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  • A low-power, continuous-time sigma-delta modulator for MEMS microphones

    Publication Year: 2013 , Page(s): 53 - 56
    Save to Project icon | Request Permissions | Click to expandQuick Abstract | PDF file iconPDF (806 KB) |  | HTML iconHTML  

    This paper presents a continuous-time ΣΔ ADC for MEMS microphone integrated interface applications. The ΣΔ modulator features a 3rd-order loop filter realized with only two operational amplifiers to reduce power consumption. It exploits a 15-level quantizer and 3-MHz sampling frequency to minimize the impact of clock jitter. The proposed architecture can handle an excess loop delay of half period of the sampling clock. The ΣΔ modulator, simulated at transistor-level, performs a 105.5dB A-weighted dynamic range (DR) and a 100.8 dB signal-to-noise-and-distortion ratio (SNDR) at -2 dBFS. The device operates from a single 1.8 V and consumes 200 μW. View full abstract»

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  • System-level power optimization for a ΣΔ D/A converter for hearing-aid application

    Publication Year: 2013 , Page(s): 75 - 60
    Save to Project icon | Request Permissions | Click to expandQuick Abstract | PDF file iconPDF (341 KB) |  | HTML iconHTML  

    This paper deals with a system-level optimization of a back-end of audio signal processing chain for hearing-aids, including a sigma-delta modulator digital-to-analog converter (DAC) and a Class D power amplifier. Compared to other state-of-the-art designs dealing with sigma-delta modulator design for audio applications we take the maximum gain of the modulator noise transfer function (NTF) as a design parameter. By increasing the maximum NTF gain the cutoff frequency of modulator loop filter is increased which lowers the in-band quantization noise but also lowers the maximum stable amplitude (MSA). This work presents an optimal compromise between these. Increased maximum NTF gain combined with a multi bit quantizer in the modulator allows lower oversampling ratio (OSR) and results in considerable power savings while the audio quality is kept unchanged. The proposed optimization impacts the entire hearing-aid audio back-end system resulting in less hardware and power consumption in the interpolation filter, in the sigma-delta modulator and reduced switching rate of the Class D output stage. View full abstract»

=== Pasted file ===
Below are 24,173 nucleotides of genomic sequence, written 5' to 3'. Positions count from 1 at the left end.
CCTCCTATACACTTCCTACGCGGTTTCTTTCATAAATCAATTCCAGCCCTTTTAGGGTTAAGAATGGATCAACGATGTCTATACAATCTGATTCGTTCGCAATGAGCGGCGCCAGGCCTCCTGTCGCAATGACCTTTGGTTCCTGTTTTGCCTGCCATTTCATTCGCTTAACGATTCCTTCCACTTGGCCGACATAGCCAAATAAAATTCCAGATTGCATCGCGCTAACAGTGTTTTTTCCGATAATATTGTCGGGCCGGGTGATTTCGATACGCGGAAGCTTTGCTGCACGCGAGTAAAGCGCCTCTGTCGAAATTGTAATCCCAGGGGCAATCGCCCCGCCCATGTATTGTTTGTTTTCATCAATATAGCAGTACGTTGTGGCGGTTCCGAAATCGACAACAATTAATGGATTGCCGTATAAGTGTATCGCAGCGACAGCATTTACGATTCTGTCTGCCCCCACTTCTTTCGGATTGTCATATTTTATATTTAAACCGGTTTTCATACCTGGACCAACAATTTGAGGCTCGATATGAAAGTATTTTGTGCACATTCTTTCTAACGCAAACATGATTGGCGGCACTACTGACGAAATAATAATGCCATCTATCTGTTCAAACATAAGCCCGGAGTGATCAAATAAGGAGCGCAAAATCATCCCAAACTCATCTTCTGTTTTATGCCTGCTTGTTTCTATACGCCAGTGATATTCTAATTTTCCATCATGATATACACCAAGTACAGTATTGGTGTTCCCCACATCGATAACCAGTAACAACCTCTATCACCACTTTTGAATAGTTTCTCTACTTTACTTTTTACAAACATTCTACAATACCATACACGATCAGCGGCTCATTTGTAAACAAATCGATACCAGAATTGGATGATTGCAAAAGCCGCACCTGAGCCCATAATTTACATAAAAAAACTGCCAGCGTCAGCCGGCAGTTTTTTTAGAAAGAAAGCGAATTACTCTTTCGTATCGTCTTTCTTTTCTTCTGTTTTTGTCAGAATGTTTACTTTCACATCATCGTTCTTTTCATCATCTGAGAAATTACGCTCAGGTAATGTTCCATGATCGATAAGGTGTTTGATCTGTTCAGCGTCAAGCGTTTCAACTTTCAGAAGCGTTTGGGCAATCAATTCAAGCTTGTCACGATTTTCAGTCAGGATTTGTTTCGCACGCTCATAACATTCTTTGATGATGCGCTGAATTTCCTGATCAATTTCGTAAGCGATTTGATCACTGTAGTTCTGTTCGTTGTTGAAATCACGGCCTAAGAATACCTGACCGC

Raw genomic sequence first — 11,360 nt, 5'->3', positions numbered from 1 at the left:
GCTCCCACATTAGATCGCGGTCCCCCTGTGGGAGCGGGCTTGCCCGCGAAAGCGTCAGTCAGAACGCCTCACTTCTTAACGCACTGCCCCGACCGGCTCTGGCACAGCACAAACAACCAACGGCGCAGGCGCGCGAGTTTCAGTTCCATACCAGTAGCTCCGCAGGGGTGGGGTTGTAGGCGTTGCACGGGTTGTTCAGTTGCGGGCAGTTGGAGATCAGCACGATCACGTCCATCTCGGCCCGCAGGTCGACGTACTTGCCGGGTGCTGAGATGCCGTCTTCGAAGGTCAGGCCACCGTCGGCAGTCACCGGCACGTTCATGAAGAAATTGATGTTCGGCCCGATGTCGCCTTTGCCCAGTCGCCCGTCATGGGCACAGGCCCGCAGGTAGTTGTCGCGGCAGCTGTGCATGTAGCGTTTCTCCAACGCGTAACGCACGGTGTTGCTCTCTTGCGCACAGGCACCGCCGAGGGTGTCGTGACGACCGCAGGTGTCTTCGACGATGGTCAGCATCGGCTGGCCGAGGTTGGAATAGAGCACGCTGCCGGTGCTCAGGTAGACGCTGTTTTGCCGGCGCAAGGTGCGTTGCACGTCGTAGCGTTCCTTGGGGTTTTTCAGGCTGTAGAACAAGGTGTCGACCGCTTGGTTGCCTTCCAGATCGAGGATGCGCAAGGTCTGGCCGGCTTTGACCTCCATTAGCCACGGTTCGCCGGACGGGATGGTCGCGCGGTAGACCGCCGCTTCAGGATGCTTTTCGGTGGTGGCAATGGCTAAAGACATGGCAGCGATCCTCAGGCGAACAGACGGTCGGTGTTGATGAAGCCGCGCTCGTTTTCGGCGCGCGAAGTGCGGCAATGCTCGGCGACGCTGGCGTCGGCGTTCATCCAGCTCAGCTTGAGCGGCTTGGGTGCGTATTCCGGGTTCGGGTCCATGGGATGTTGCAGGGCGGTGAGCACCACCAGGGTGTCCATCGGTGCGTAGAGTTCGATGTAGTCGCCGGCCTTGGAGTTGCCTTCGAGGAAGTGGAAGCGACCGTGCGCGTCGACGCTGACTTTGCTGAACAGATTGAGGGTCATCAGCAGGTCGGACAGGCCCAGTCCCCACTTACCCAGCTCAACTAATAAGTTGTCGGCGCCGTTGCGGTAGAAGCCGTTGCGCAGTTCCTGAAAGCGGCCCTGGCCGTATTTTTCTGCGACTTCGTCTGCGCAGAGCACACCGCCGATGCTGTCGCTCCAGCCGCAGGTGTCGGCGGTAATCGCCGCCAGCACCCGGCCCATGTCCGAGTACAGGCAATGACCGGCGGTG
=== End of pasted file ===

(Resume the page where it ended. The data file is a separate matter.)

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  • Impact of PA class on reconstruction filters sizing for a WCDMA base station LINC transmitter

    Publication Year: 2013 , Page(s): 101 - 104
    Save to Project icon | Request Permissions | Click to expandQuick Abstract | PDF file iconPDF (427 KB) |  | HTML iconHTML  

    The LInear amplification with Nonlinear Component transmitter is a high power efficient architecture for radio communication systems. Nevertheless, this architecture is sensitive to mismatches between the two paths and its efficiency performances are dependent on the power amplification stage topology. Additively, careful attention has to be paid to baseband performances in terms of sampling rate, Digital to Analog Converters (DACs) resolution, reconstruction filter bandwidth. In this paper, we present the specification of the reconstruction filters for a single carrier WCDMA 3GPP base station transmitter and this, according to the Power Amplifier (PA) class (switched mode (SMPA) or AB class). We address the impact of the class of the PAs on the overall performances and on the reconstruction filters specifications. Admissible time delays and gain mismatches between the two paths will also be quantified. View full abstract»